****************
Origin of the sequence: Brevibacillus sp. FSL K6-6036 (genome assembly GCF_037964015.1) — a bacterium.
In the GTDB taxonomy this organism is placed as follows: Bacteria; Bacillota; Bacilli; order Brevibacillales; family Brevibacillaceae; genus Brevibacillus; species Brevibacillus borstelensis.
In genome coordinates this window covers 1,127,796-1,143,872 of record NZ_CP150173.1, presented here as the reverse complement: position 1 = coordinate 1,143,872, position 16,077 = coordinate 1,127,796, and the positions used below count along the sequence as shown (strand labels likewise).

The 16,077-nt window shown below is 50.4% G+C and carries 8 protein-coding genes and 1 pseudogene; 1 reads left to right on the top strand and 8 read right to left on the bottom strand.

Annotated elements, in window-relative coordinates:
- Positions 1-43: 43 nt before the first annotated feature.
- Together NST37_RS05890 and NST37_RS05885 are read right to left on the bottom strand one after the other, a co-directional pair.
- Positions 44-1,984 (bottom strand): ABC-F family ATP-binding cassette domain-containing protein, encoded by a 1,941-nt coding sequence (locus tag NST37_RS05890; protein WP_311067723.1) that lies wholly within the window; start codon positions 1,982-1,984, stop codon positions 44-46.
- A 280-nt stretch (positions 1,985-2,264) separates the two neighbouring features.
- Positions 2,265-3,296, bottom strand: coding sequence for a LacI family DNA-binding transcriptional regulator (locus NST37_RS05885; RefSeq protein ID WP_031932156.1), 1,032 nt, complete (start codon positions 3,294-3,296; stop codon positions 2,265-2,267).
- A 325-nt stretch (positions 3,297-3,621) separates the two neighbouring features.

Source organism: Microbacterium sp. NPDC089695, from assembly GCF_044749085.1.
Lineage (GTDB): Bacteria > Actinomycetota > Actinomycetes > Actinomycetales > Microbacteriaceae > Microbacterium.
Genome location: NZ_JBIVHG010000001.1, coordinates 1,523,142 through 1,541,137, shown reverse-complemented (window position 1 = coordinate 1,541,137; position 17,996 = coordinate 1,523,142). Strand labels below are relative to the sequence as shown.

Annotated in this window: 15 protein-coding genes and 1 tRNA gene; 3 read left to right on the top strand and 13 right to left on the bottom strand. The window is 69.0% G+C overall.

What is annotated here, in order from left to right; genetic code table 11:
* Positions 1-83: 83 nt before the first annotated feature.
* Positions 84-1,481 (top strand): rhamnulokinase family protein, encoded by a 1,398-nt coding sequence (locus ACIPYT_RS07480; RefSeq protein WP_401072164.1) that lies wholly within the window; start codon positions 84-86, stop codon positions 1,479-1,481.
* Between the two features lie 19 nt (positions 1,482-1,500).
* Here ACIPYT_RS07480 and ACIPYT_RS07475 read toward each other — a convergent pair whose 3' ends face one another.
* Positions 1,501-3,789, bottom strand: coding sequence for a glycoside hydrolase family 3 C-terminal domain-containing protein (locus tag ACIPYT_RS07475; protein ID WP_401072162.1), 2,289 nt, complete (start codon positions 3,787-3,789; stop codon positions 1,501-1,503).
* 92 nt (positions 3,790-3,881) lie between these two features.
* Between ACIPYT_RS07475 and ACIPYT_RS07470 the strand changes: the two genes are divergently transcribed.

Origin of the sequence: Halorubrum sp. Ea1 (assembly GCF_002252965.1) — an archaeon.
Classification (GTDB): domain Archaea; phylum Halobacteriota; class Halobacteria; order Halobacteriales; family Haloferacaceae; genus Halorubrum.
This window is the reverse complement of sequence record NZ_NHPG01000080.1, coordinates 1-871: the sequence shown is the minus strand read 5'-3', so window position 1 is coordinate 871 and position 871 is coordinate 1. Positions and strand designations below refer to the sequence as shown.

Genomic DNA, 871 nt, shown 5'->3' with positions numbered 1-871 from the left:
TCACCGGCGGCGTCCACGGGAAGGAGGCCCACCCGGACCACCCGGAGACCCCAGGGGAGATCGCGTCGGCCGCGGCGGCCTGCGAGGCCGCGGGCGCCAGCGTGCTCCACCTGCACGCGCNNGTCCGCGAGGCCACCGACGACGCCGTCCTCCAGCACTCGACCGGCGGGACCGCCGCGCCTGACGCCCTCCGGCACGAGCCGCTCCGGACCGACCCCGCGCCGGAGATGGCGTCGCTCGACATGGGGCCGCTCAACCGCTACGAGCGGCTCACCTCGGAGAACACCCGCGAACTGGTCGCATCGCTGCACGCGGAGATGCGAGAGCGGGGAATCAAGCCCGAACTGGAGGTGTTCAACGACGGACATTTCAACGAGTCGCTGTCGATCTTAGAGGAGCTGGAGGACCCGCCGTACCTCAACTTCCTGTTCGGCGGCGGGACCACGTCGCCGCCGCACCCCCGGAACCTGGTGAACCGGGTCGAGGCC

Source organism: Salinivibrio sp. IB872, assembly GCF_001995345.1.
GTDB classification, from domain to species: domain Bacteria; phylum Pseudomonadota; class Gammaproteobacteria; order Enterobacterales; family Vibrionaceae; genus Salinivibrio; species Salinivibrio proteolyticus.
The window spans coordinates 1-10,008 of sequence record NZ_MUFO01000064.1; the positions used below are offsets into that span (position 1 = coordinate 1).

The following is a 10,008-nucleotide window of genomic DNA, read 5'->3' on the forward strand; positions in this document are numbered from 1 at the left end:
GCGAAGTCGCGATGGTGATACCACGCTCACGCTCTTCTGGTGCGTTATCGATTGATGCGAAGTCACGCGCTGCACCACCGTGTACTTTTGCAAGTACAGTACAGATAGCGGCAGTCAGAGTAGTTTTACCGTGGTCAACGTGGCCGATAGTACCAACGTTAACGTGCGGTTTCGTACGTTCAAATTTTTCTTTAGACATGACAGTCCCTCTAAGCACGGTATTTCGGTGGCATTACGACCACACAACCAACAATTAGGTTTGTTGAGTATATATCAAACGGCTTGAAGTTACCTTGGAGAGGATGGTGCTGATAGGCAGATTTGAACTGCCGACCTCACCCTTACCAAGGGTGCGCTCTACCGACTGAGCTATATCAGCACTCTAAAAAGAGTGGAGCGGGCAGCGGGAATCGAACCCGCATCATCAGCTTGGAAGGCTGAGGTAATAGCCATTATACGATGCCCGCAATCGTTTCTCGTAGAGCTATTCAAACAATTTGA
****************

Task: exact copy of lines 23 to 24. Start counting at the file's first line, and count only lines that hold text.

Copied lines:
* Between ACIPYT_RS07475 and ACIPYT_RS07470 the strand changes: the two genes are divergently transcribed.

Origin of the sequence: Halorubrum sp. Ea1 (assembly GCF_002252965.1) — an archaeon.